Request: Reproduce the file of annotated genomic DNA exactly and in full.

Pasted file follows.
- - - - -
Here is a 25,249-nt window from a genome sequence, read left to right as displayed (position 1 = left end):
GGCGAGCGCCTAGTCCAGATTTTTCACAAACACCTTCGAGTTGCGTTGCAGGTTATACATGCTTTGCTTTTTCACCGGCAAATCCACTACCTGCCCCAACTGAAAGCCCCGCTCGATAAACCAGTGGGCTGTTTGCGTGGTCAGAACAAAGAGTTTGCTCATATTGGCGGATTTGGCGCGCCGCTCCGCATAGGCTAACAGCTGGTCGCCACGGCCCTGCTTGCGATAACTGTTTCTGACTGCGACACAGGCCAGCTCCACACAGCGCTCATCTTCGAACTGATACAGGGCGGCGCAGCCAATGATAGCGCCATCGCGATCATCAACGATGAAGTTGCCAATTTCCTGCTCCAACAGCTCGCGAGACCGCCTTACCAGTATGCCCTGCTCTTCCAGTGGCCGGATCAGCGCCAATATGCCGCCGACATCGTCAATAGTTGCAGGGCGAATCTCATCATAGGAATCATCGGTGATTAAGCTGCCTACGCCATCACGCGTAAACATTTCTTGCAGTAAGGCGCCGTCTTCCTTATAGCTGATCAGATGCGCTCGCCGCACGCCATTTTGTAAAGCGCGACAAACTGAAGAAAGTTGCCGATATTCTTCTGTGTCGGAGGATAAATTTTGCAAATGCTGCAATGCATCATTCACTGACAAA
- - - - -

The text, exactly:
Here is a 25,249-nt window from a genome sequence, read left to right as displayed (position 1 = left end):
GGCGAGCGCCTAGTCCAGATTTTTCACAAACACCTTCGAGTTGCGTTGCAGGTTATACATGCTTTGCTTTTTCACCGGCAAATCCACTACCTGCCCCAACTGAAAGCCCCGCTCGATAAACCAGTGGGCTGTTTGCGTGGTCAGAACAAAGAGTTTGCTCATATTGGCGGATTTGGCGCGCCGCTCCGCATAGGCTAACAGCTGGTCGCCACGGCCCTGCTTGCGATAACTGTTTCTGACTGCGACACAGGCCAGCTCCACACAGCGCTCATCTTCGAACTGATACAGGGCGGCGCAGCCAATGATAGCGCCATCGCGATCATCAACGATGAAGTTGCCAATTTCCTGCTCCAACAGCTCGCGAGACCGCCTTACCAGTATGCCCTGCTCTTCCAGTGGCCGGATCAGCGCCAATATGCCGCCGACATCGTCAATAGTTGCAGGGCGAATCTCATCATAGGAATCATCGGTGATTAAGCTGCCTACGCCATCACGCGTAAACATTTCTTGCAGTAAGGCGCCGTCTTCCTTATAGCTGATCAGATGCGCTCGCCGCACGCCATTTTGTAAAGCGCGACAAACTGAAGAAAGTTGCCGATATTCTTCTGTGTCGGAGGATAAATTTTGCAAATGCTGCAATGCATCATTCACTGACAAA